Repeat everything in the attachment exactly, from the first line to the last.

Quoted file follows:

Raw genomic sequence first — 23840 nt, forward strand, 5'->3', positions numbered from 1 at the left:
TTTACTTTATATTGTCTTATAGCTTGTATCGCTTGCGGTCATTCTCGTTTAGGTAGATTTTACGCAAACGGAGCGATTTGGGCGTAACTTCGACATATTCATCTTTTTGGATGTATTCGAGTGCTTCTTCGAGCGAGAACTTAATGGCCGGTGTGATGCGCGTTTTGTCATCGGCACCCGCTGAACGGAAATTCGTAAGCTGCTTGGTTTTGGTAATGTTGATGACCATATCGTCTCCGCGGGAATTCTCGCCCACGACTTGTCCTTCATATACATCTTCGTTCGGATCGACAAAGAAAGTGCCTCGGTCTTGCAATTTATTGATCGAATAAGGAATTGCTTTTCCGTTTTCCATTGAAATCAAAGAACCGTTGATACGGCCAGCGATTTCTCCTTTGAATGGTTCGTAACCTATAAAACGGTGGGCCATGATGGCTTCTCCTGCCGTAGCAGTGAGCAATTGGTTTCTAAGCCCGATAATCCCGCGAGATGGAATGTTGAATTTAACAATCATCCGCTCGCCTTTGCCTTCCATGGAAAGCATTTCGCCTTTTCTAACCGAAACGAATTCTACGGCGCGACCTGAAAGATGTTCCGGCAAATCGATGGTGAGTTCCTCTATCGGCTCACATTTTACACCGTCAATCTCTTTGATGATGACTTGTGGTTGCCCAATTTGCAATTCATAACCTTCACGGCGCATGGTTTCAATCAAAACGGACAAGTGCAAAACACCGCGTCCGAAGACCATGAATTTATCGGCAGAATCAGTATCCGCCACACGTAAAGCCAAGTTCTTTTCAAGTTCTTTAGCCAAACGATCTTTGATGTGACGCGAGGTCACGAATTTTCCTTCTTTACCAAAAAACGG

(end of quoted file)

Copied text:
Raw genomic sequence first — 23840 nt, forward strand, 5'->3', positions numbered from 1 at the left:
TTTACTTTATATTGTCTTATAGCTTGTATCGCTTGCGGTCATTCTCGTTTAGGTAGATTTTACGCAAACGGAGCGATTTGGGCGTAACTTCGACATATTCATCTTTTTGGATGTATTCGAGTGCTTCTTCGAGCGAGAACTTAATGGCCGGTGTGATGCGCGTTTTGTCATCGGCACCCGCTGAACGGAAATTCGTAAGCTGCTTGGTTTTGGTAATGTTGATGACCATATCGTCTCCGCGGGAATTCTCGCCCACGACTTGTCCTTCATATACATCTTCGTTCGGATCGACAAAGAAAGTGCCTCGGTCTTGCAATTTATTGATCGAATAAGGAATTGCTTTTCCGTTTTCCATTGAAATCAAAGAACCGTTGATACGGCCAGCGATTTCTCCTTTGAATGGTTCGTAACCTATAAAACGGTGGGCCATGATGGCTTCTCCTGCCGTAGCAGTGAGCAATTGGTTTCTAAGCCCGATAATCCCGCGAGATGGAATGTTGAATTTAACAATCATCCGCTCGCCTTTGCCTTCCATGGAAAGCATTTCGCCTTTTCTAACCGAAACGAATTCTACGGCGCGACCTGAAAGATGTTCCGGCAAATCGATGGTGAGTTCCTCTATCGGCTCACATTTTACACCGTCAATCTCTTTGATGATGACTTGTGGTTGCCCAATTTGCAATTCATAACCTTCACGGCGCATGGTTTCAATCAAAACGGACAAGTGCAAAACACCGCGTCCGAAGACCATGAATTTATCGGCAGAATCAGTATCCGCCACACGTAAAGCCAAGTTCTTTTCAAGTTCTTTAGCCAAACGATCTTTGATGTGACGCGAGGTCACGAATTTTCCTTCTTTACCAAAAAACGG